As we roll into our second fall of this global pandemic, it seems that businesses in the Toronto area sit in one of two categories — those telling employees to fully (or partially) return to the work and those telling employees to continue working from home for the time being. 

Many large corporations — the big banks and other companies that occupy the downtown high rises — fall in the second camp. In fact, according to a recent Vitality Index, developed by commercial real estate company Avison Young, foot traffic in Toronto is still 85.8 per cent lower on average than it was before the pandemic, ranking our office activity 18th among 23 North American cities. 

Anecdotally, we’ve noticed that many of our small- to mid-sized clients are embracing the ‘new normal’ in the workplace faster than the large corporations, but that doesn’t make this new world any less complicated to navigate. There are business implications to continuing to work from home and there can also be consequences to returning to work, particularly if a business doesn’t take their health and safety obligations seriously.

What do we mean by this? Pandemic public health and safety measures are still in place for a reason. (One look at Alberta’s efforts during this fourth wave is a reminder that COVID-19 is not yet done with us.) If they are not properly followed, your business could face one of these scenarios:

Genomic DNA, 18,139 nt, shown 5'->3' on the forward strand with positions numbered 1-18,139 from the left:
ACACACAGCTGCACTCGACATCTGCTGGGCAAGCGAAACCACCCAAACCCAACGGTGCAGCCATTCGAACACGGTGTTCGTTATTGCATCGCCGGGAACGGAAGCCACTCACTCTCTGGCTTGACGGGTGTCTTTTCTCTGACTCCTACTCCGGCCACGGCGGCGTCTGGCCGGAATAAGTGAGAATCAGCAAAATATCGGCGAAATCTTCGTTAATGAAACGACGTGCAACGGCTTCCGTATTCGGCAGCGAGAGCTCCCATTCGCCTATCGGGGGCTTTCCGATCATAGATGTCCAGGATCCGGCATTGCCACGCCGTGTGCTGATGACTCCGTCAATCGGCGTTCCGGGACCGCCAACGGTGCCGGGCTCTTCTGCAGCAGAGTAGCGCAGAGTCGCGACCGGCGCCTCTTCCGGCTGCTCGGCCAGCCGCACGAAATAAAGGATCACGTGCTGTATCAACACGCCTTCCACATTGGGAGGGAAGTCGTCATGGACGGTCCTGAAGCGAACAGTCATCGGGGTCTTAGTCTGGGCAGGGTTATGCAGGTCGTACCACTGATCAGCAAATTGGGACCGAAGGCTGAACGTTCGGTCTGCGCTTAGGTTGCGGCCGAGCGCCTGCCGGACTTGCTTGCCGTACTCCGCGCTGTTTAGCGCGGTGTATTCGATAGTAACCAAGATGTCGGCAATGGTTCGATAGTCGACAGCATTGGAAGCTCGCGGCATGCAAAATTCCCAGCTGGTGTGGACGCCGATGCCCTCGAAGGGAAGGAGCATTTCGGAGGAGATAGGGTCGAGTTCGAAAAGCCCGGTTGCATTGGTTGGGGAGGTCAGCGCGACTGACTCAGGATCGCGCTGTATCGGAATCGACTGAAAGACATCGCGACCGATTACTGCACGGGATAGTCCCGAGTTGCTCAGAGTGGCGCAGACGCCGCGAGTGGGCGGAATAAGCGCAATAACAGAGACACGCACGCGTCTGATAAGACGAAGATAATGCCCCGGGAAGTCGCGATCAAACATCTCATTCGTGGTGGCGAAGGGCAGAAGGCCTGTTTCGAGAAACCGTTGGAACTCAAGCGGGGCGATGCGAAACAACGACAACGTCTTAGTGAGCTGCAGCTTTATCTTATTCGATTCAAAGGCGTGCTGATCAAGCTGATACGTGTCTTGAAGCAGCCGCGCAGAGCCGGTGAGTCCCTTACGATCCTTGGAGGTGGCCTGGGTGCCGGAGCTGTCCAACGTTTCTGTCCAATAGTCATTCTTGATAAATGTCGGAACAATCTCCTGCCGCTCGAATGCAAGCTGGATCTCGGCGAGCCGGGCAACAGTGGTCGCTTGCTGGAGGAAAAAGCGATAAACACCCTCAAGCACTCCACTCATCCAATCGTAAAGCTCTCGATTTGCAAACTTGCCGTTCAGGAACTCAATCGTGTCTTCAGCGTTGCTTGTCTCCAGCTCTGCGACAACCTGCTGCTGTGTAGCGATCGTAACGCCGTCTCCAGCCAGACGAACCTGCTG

• A COVID-19 outbreak and a forced workplace shutdown. The Delta variant is known to be highly transmissible; it doesn’t take much for it to whip around a place not following proper protocols. Even if you don’t get shut down, an outbreak is disruptive and could hamper your business’s productivity and bottom line, considering at the very least you would have a number of sick employees and others in close contact isolation.
  • Valued employees who choose to resign because they don’t feel safe in their workplace. Not only will your business be short-staffed during a labour shortage but it will also be facing unexpected hiring and onboarding costs.
  • Potential new hires declining a job offer because your business’s health and safety policies don’t meet their expectations. More and more, candidates are asking about COVID policies during their interview.

 As an owner-manager, you can avoid these scenarios, and the financial pitfalls that come with each of them, by following these protocols. While there is a cost to these measures, it is far less than the alternatives. 

  • Carefully reorganize the workplace to ensure employees have enough space to spread out. Consider adding signage to direct foot traffic and encourage frequent hand washing. Also remember to enforce current mask mandate rules.
  • Stock up on cleaning supplies and hand sanitizer and make sure it is all accessible. Consider also increasing the frequency of your cleaning service.
  • Have a sign-in sheet for contact tracing near the front entrance and ensure everyone passes health screening questions before signing.
  • Consider implementing a hybrid model to minimize crowding by having some employees at work some days, and others on other days.

 After 18 months of pandemic living, we all want to get back to normal. It will happen, but for now at least normal won’t look like it once did. Stay safe!